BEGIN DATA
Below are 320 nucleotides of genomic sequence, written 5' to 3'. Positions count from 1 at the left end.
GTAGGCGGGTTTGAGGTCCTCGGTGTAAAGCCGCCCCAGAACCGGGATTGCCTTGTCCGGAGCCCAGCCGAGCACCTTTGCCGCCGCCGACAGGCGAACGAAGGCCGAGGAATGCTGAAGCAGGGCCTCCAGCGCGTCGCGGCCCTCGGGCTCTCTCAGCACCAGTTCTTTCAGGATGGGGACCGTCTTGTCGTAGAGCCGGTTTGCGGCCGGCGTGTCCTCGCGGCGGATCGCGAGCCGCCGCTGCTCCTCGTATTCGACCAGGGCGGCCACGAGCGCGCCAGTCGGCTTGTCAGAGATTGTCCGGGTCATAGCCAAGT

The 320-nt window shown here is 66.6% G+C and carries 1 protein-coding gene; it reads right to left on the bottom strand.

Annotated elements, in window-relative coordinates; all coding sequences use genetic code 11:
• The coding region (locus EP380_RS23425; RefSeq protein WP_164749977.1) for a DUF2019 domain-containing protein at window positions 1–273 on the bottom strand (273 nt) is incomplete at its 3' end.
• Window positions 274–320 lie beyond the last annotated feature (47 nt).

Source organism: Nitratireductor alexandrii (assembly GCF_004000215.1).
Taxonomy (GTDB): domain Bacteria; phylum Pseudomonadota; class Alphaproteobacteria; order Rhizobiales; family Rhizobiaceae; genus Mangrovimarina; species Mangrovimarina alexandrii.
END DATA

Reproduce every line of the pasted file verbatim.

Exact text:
Below are 320 nucleotides of genomic sequence, written 5' to 3'. Positions count from 1 at the left end.
GTAGGCGGGTTTGAGGTCCTCGGTGTAAAGCCGCCCCAGAACCGGGATTGCCTTGTCCGGAGCCCAGCCGAGCACCTTTGCCGCCGCCGACAGGCGAACGAAGGCCGAGGAATGCTGAAGCAGGGCCTCCAGCGCGTCGCGGCCCTCGGGCTCTCTCAGCACCAGTTCTTTCAGGATGGGGACCGTCTTGTCGTAGAGCCGGTTTGCGGCCGGCGTGTCCTCGCGGCGGATCGCGAGCCGCCGCTGCTCCTCGTATTCGACCAGGGCGGCCACGAGCGCGCCAGTCGGCTTGTCAGAGATTGTCCGGGTCATAGCCAAGT

The 320-nt window shown here is 66.6% G+C and carries 1 protein-coding gene; it reads right to left on the bottom strand.

Annotated elements, in window-relative coordinates; all coding sequences use genetic code 11:
• The coding region (locus EP380_RS23425; RefSeq protein WP_164749977.1) for a DUF2019 domain-containing protein at window positions 1–273 on the bottom strand (273 nt) is incomplete at its 3' end.
• Window positions 274–320 lie beyond the last annotated feature (47 nt).

Source organism: Nitratireductor alexandrii (assembly GCF_004000215.1).
Taxonomy (GTDB): domain Bacteria; phylum Pseudomonadota; class Alphaproteobacteria; order Rhizobiales; family Rhizobiaceae; genus Mangrovimarina; species Mangrovimarina alexandrii.